Okay, first up – this episode had the best opening scene so far. Our exiled Penguin prince gets back into the kingdom and admires his home turf. May the first ever Gotham Hunger Games now commence – and may the odds ever be in Oswald Cobblepot’s favor!
Story-wise, I liked this episode better than the previous one (“Selina Kyle”). At first, I thought the whole balloonman idea was a bit goofy but then I got it. It kind of harkened back to some of the campy stuff from the Batman of old, so that was a nice touch. The way Jim handles this outre killer was also spot-on and I love that, so far, they’re not compromising his character to get down and dirty with the rest of Gotham’s scum. Likewise, this episode sets the groundwork for the whole principle of vigilantism that drives the Batman franchise. Is it ever okay to take the law into your own hands, especially when those upholding the law can no longer be trusted? It’s a fair question and not one with a easy answer, so I think this will be a great grey area for future episodes to work with.
I also have to say that I’m really diggin’ Jim Gordon. I wasn’t prepared to like him as much as I do, but he’s an honest, moral guy who I think will go out of his way to do what’s right. For that, he makes a great protagonist. It’s hard to pull off moral characters without turning them into goody-too-shoes, but Gordon escapes this fate so far. He also delivered one of the best lines in the episode when he remarks, “Everyone has to matter or nobody matters.” Wow – what a great line! And he’s absolutely right. It’s easy to pin down certain “sinners” as being deserving of punishment, but favoritism can lead to trouble because it starts dealing out justice at random and delving into questionable territory that, all too often, eliminates mercy and grace from the equation. I believe that’s what Jim shows the Balloonman here as he insists on bringing him in alive, not sending him miles into the atmosphere.
Just one mild criticism regarding the character department here – where, oh where, is Ed? You know, the Riddler-to-be? Cory Michael Smith (who plays Edward Nygma, the creepy, weedy forensics dude) has yet to stay on screen for five minutes and deliver more than five lines so far. By now, it’s time to see some serious screen time devoted to him because he just seems so cool. Plus the Riddler is one of my favorite Batman villains.
And, of course, this review wouldn’t be complete without calling attention to the continuing saga of Oswald Cobblepot and his fight for Gotham’s throne. It’s fitting, and a bit touching, to hear him assert that Gotham is his home and destiny and that the city needs him. Truly, he embodies the city in all of its dark and, yes, light moments. (I keep telling you – the Penguin isn’t all bad. It’s time to show him play an ethical card here or there, albeit it won’t be for the most moral of reasons, so be prepared.)
Oswald gets three big moments in this episode, the first being that opening scene. That was epic.
The second was his interaction with the crime boss Maroni. It was quite ironic to hear Maroni claim Gotham is a city of opportunity and then tout how he started from the bottom, now he’s here.
Anyway, this was a great visual parallel between the old school gangster and the new crime lord of the (not-so-distant) future. Maroni isn’t telling Cobblepot anything he doesn’t already know. Trust me – that’s why he’s ba-ack! And it wasn’t just to snag a tuna sandwich from a food truck either.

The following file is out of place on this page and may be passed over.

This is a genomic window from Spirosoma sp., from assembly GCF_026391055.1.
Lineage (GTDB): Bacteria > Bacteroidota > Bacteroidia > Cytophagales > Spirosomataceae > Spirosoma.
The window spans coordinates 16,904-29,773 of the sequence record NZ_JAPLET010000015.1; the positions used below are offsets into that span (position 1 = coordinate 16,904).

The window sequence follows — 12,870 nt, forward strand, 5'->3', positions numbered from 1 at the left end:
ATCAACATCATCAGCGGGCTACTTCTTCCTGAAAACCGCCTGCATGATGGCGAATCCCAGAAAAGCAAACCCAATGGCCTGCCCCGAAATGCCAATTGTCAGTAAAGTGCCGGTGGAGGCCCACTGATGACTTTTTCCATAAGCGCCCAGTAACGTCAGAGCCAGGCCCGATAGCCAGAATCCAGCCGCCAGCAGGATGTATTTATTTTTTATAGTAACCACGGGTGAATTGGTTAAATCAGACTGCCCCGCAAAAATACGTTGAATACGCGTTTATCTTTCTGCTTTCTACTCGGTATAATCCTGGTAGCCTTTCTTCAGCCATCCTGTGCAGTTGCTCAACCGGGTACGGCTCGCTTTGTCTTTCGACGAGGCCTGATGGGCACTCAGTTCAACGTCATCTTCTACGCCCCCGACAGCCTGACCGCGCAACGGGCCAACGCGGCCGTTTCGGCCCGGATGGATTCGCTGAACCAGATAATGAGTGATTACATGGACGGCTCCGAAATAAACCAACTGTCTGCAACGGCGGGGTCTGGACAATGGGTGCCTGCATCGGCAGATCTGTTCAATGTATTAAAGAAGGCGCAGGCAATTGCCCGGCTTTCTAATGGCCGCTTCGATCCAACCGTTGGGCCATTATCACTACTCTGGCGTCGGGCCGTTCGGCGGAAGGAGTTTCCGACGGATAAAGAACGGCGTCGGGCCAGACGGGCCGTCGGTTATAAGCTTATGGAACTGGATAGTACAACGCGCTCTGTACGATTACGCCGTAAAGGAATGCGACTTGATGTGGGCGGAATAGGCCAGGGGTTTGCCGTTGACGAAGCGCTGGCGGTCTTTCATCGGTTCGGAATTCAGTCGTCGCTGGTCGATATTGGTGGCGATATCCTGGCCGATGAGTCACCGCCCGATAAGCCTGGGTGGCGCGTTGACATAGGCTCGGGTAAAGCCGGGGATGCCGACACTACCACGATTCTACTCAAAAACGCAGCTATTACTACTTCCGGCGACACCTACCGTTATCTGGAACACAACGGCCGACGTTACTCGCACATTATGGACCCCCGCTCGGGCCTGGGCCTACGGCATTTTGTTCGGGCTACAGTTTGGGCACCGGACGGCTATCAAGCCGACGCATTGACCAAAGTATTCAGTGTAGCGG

Tuna…that was so cute! ‘Cause penguins eat fish, get it?
If I could find one fault with this episode, it would have to be *the* scene between Renee and Barbara.
Um…um…I guess I’ll just get this all out of my system…
Look, I know Renee lives an “alternative” lifestyle, shall we say. But as a heterosexual woman I really don’t want to see that!
Why not give us a shirtless Penguin scene instead? Or scenes? Now, that’s something I’d like to see.
I mean, he’s obviously not wearing the same outfit that he did when the show started. In fact, based on my count, Oswald has had nearly twelve wardrobe changes (or variations) in just three episodes, which is more than any other character including Fish Mooney, who is Gotham’s official diva. That’s the equivalent of having him change or modify his clothes four times in each show.
Couldn’t we at least see him actually change on screen for once? It doesn’t have to be Magic Mike-level smut. Just show us ladies something!
Though we did see his bare arms in this episode, so I guess that kind of remotely counts.
Oh, and I almost forgot my third favorite Cobblepot moment – the ending.
Seriously, that last minute and a half was a holy blankety-blank-blank moment for me. I was not expecting Oswald to show up and he would have been my absolute last guess at who was at Jim’s door. In fact, I figured he’d try to stay away from Jim, so I was totally floored by this. It really makes me wonder what on earth he could have up his sleeves (other than possibly some sharp instruments) and how he plans to use Jim or who he’s going to pit Jim against to advance his future kingdom’s cause.
Penguin Capture Stills:
King Oswald Cobblepot surveys his crime-infested kingdom and likes what he sees. Except why does he grin the biggest when he spies hookers? Is there something you’re not telling us, Mr. Cobblepot?
More to come next week!
For my Micro-review of the Pilot and “Selina Kyle”: https://scififantasylitchick.wordpress.com/2014/10/03/media-micro-review-gotham-episodes-one-and-two/
And for random insights into the Gotham rogues gallery:
Part One (Bruce Wayne and Co.) – https://scififantasylitchick.wordpress.com/2014/09/12/media-review-gotham-part-one/
Part Two (Oswald Cobblepot) – https://scififantasylitchick.wordpress.com/2014/09/19/media-review-gotham-part-two/
“Gotham” and the “Scarface” Connection: https://scififantasylitchick.wordpress.com/2014/12/04/media-review-gotham-and-the-scarface-connection/